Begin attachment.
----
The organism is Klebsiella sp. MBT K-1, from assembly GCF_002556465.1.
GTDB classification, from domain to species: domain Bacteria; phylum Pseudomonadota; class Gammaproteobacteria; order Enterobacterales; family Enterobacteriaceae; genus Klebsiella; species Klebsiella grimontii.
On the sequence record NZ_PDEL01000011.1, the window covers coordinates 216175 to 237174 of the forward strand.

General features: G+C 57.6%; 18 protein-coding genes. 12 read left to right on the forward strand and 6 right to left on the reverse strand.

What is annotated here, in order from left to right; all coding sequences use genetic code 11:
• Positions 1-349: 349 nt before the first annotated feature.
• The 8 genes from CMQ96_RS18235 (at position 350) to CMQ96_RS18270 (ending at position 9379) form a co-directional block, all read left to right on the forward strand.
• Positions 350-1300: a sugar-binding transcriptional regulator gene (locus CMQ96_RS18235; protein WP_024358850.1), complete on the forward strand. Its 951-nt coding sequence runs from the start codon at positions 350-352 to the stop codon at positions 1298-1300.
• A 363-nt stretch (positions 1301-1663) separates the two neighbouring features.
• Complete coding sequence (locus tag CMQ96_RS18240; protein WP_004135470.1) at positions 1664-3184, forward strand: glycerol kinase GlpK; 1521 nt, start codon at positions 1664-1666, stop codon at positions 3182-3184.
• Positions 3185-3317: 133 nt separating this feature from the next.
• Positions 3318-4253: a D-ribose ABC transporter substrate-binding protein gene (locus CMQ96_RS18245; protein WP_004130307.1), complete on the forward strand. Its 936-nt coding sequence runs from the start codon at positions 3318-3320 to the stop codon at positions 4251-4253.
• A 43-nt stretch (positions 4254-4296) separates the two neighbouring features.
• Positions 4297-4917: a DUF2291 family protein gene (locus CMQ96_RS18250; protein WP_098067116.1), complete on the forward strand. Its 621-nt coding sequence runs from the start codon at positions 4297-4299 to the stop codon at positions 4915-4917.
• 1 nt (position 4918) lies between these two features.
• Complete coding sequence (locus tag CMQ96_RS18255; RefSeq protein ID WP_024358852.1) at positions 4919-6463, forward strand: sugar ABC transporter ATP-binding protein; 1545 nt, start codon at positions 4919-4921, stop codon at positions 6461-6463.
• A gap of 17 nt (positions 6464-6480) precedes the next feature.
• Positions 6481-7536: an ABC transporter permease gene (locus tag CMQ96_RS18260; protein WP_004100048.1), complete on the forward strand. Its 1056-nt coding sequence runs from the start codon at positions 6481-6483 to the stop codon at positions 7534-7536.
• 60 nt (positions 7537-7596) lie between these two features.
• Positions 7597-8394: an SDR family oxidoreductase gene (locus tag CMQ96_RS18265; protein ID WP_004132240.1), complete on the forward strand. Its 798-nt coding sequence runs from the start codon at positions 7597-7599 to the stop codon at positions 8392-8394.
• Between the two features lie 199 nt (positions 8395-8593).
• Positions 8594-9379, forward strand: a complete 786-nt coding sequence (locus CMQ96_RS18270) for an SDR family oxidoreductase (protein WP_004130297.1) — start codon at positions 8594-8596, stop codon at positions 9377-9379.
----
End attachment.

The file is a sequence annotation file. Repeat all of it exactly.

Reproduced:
The organism is Klebsiella sp. MBT K-1, from assembly GCF_002556465.1.
GTDB classification, from domain to species: domain Bacteria; phylum Pseudomonadota; class Gammaproteobacteria; order Enterobacterales; family Enterobacteriaceae; genus Klebsiella; species Klebsiella grimontii.
On the sequence record NZ_PDEL01000011.1, the window covers coordinates 216175 to 237174 of the forward strand.

General features: G+C 57.6%; 18 protein-coding genes. 12 read left to right on the forward strand and 6 right to left on the reverse strand.

What is annotated here, in order from left to right; all coding sequences use genetic code 11:
• Positions 1-349: 349 nt before the first annotated feature.
• The 8 genes from CMQ96_RS18235 (at position 350) to CMQ96_RS18270 (ending at position 9379) form a co-directional block, all read left to right on the forward strand.
• Positions 350-1300: a sugar-binding transcriptional regulator gene (locus CMQ96_RS18235; protein WP_024358850.1), complete on the forward strand. Its 951-nt coding sequence runs from the start codon at positions 350-352 to the stop codon at positions 1298-1300.
• A 363-nt stretch (positions 1301-1663) separates the two neighbouring features.
• Complete coding sequence (locus tag CMQ96_RS18240; protein WP_004135470.1) at positions 1664-3184, forward strand: glycerol kinase GlpK; 1521 nt, start codon at positions 1664-1666, stop codon at positions 3182-3184.
• Positions 3185-3317: 133 nt separating this feature from the next.
• Positions 3318-4253: a D-ribose ABC transporter substrate-binding protein gene (locus CMQ96_RS18245; protein WP_004130307.1), complete on the forward strand. Its 936-nt coding sequence runs from the start codon at positions 3318-3320 to the stop codon at positions 4251-4253.
• A 43-nt stretch (positions 4254-4296) separates the two neighbouring features.
• Positions 4297-4917: a DUF2291 family protein gene (locus CMQ96_RS18250; protein WP_098067116.1), complete on the forward strand. Its 621-nt coding sequence runs from the start codon at positions 4297-4299 to the stop codon at positions 4915-4917.
• 1 nt (position 4918) lies between these two features.
• Complete coding sequence (locus tag CMQ96_RS18255; RefSeq protein ID WP_024358852.1) at positions 4919-6463, forward strand: sugar ABC transporter ATP-binding protein; 1545 nt, start codon at positions 4919-4921, stop codon at positions 6461-6463.
• A gap of 17 nt (positions 6464-6480) precedes the next feature.
• Positions 6481-7536: an ABC transporter permease gene (locus tag CMQ96_RS18260; protein WP_004100048.1), complete on the forward strand. Its 1056-nt coding sequence runs from the start codon at positions 6481-6483 to the stop codon at positions 7534-7536.
• 60 nt (positions 7537-7596) lie between these two features.
• Positions 7597-8394: an SDR family oxidoreductase gene (locus tag CMQ96_RS18265; protein ID WP_004132240.1), complete on the forward strand. Its 798-nt coding sequence runs from the start codon at positions 7597-7599 to the stop codon at positions 8392-8394.
• Between the two features lie 199 nt (positions 8395-8593).
• Positions 8594-9379, forward strand: a complete 786-nt coding sequence (locus CMQ96_RS18270) for an SDR family oxidoreductase (protein WP_004130297.1) — start codon at positions 8594-8596, stop codon at positions 9377-9379.